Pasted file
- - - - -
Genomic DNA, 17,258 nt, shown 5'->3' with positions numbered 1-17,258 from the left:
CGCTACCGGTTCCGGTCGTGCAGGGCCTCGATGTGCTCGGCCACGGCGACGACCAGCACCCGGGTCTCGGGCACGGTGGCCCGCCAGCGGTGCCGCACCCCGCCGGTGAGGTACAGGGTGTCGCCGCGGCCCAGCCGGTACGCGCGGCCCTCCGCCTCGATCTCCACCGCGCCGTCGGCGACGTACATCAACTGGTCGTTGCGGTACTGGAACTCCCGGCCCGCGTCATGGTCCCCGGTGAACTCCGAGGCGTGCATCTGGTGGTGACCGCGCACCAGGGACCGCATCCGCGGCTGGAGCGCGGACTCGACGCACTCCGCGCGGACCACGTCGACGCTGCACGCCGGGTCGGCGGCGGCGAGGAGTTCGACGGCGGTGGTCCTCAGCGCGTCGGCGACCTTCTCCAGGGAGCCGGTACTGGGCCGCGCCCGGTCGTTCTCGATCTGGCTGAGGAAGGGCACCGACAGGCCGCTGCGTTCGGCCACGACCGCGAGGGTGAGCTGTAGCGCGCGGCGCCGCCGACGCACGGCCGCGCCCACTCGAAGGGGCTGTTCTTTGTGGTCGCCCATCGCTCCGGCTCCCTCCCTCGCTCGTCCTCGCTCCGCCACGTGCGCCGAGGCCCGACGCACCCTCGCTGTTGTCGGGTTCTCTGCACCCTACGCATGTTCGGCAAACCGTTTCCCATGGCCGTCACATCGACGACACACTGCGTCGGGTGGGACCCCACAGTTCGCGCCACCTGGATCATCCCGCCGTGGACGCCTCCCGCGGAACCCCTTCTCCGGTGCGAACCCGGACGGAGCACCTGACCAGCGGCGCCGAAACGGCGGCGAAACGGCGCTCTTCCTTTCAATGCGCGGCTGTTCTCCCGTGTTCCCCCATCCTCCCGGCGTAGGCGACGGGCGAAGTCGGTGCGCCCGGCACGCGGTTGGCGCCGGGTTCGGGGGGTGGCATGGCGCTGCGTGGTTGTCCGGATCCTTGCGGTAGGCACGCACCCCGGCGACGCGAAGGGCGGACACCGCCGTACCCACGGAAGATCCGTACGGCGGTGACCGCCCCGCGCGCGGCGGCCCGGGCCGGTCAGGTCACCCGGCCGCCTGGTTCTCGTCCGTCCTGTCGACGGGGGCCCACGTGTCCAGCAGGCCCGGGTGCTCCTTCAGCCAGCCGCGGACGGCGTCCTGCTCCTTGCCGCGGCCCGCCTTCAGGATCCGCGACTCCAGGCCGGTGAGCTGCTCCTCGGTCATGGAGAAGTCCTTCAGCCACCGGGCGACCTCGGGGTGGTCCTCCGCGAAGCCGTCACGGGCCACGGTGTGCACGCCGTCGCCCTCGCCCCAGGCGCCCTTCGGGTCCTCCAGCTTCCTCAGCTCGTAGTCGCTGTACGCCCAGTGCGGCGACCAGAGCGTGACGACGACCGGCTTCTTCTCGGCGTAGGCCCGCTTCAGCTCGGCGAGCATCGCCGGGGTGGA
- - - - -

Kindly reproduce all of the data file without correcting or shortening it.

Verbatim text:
Genomic DNA, 17,258 nt, shown 5'->3' with positions numbered 1-17,258 from the left:
CGCTACCGGTTCCGGTCGTGCAGGGCCTCGATGTGCTCGGCCACGGCGACGACCAGCACCCGGGTCTCGGGCACGGTGGCCCGCCAGCGGTGCCGCACCCCGCCGGTGAGGTACAGGGTGTCGCCGCGGCCCAGCCGGTACGCGCGGCCCTCCGCCTCGATCTCCACCGCGCCGTCGGCGACGTACATCAACTGGTCGTTGCGGTACTGGAACTCCCGGCCCGCGTCATGGTCCCCGGTGAACTCCGAGGCGTGCATCTGGTGGTGACCGCGCACCAGGGACCGCATCCGCGGCTGGAGCGCGGACTCGACGCACTCCGCGCGGACCACGTCGACGCTGCACGCCGGGTCGGCGGCGGCGAGGAGTTCGACGGCGGTGGTCCTCAGCGCGTCGGCGACCTTCTCCAGGGAGCCGGTACTGGGCCGCGCCCGGTCGTTCTCGATCTGGCTGAGGAAGGGCACCGACAGGCCGCTGCGTTCGGCCACGACCGCGAGGGTGAGCTGTAGCGCGCGGCGCCGCCGACGCACGGCCGCGCCCACTCGAAGGGGCTGTTCTTTGTGGTCGCCCATCGCTCCGGCTCCCTCCCTCGCTCGTCCTCGCTCCGCCACGTGCGCCGAGGCCCGACGCACCCTCGCTGTTGTCGGGTTCTCTGCACCCTACGCATGTTCGGCAAACCGTTTCCCATGGCCGTCACATCGACGACACACTGCGTCGGGTGGGACCCCACAGTTCGCGCCACCTGGATCATCCCGCCGTGGACGCCTCCCGCGGAACCCCTTCTCCGGTGCGAACCCGGACGGAGCACCTGACCAGCGGCGCCGAAACGGCGGCGAAACGGCGCTCTTCCTTTCAATGCGCGGCTGTTCTCCCGTGTTCCCCCATCCTCCCGGCGTAGGCGACGGGCGAAGTCGGTGCGCCCGGCACGCGGTTGGCGCCGGGTTCGGGGGGTGGCATGGCGCTGCGTGGTTGTCCGGATCCTTGCGGTAGGCACGCACCCCGGCGACGCGAAGGGCGGACACCGCCGTACCCACGGAAGATCCGTACGGCGGTGACCGCCCCGCGCGCGGCGGCCCGGGCCGGTCAGGTCACCCGGCCGCCTGGTTCTCGTCCGTCCTGTCGACGGGGGCCCACGTGTCCAGCAGGCCCGGGTGCTCCTTCAGCCAGCCGCGGACGGCGTCCTGCTCCTTGCCGCGGCCCGCCTTCAGGATCCGCGACTCCAGGCCGGTGAGCTGCTCCTCGGTCATGGAGAAGTCCTTCAGCCACCGGGCGACCTCGGGGTGGTCCTCCGCGAAGCCGTCACGGGCCACGGTGTGCACGCCGTCGCCCTCGCCCCAGGCGCCCTTCGGGTCCTCCAGCTTCCTCAGCTCGTAGTCGCTGTACGCCCAGTGCGGCGACCAGAGCGTGACGACGACCGGCTTCTTCTCGGCGTAGGCCCGCTTCAGCTCGGCGAGCATCGCCGGGGTGGA